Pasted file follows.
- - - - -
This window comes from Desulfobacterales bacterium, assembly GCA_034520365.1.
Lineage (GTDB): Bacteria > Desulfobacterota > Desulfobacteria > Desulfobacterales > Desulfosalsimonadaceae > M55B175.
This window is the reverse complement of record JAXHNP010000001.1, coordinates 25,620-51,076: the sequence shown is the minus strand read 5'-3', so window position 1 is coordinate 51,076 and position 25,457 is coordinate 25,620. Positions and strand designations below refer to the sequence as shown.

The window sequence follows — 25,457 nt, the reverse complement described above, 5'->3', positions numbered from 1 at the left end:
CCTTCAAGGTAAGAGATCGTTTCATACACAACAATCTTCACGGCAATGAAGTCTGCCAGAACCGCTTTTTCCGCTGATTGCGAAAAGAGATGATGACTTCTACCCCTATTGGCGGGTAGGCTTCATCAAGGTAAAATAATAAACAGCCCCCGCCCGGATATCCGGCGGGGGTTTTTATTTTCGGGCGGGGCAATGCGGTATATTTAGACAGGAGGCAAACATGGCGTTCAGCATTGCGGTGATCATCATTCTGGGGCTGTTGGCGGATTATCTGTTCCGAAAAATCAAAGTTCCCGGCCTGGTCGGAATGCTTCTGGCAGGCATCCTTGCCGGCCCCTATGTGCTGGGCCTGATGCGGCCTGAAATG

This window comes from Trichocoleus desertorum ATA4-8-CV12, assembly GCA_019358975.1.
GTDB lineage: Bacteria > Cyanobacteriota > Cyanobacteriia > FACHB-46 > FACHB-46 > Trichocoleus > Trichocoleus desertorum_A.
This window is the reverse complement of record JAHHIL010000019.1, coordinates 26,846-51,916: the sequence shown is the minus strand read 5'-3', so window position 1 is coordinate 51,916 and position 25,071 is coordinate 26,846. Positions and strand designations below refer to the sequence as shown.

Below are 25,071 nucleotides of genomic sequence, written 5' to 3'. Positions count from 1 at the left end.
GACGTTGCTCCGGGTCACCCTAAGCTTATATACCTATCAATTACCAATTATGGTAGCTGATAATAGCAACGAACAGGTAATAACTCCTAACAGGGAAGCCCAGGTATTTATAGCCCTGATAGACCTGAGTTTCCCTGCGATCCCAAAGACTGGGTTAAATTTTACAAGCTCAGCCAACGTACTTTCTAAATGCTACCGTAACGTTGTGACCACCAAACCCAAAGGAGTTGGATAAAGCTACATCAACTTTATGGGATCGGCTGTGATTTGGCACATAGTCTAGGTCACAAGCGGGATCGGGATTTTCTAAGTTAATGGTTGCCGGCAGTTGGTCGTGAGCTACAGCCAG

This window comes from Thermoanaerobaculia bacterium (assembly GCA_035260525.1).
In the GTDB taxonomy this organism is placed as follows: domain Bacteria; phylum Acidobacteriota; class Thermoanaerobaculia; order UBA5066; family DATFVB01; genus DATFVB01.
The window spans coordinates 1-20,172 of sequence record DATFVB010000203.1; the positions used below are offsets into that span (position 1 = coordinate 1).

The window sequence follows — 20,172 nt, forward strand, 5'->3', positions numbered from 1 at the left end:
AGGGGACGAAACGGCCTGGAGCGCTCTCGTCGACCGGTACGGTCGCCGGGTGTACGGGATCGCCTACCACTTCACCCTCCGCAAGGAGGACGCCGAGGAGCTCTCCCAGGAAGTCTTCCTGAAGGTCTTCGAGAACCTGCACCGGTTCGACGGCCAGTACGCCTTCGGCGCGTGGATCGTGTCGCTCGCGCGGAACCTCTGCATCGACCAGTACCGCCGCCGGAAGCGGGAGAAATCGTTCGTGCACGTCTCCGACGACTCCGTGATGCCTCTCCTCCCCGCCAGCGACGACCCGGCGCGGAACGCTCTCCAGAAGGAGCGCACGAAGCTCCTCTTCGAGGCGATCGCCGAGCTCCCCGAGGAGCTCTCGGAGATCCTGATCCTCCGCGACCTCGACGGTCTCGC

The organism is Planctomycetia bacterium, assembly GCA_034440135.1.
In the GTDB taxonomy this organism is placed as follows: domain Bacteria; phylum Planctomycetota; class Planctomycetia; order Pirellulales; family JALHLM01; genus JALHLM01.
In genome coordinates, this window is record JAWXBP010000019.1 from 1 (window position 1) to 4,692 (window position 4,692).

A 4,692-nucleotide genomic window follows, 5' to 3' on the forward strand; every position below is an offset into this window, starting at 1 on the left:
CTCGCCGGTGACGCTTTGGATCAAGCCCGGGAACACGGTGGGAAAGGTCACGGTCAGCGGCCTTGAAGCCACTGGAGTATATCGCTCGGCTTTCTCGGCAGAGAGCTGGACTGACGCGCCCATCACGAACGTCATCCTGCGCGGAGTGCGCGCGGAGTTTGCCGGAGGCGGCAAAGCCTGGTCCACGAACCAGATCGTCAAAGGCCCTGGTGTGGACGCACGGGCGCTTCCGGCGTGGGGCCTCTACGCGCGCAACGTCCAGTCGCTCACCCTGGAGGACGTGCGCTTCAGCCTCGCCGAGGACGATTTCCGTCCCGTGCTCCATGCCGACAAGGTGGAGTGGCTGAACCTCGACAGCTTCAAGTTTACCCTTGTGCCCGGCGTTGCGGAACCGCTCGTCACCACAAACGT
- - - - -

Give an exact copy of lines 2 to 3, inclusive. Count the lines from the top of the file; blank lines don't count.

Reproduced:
Lineage (GTDB): Bacteria > Desulfobacterota > Desulfobacteria > Desulfobacterales > Desulfosalsimonadaceae > M55B175.
This window is the reverse complement of record JAXHNP010000001.1, coordinates 25,620-51,076: the sequence shown is the minus strand read 5'-3', so window position 1 is coordinate 51,076 and position 25,457 is coordinate 25,620. Positions and strand designations below refer to the sequence as shown.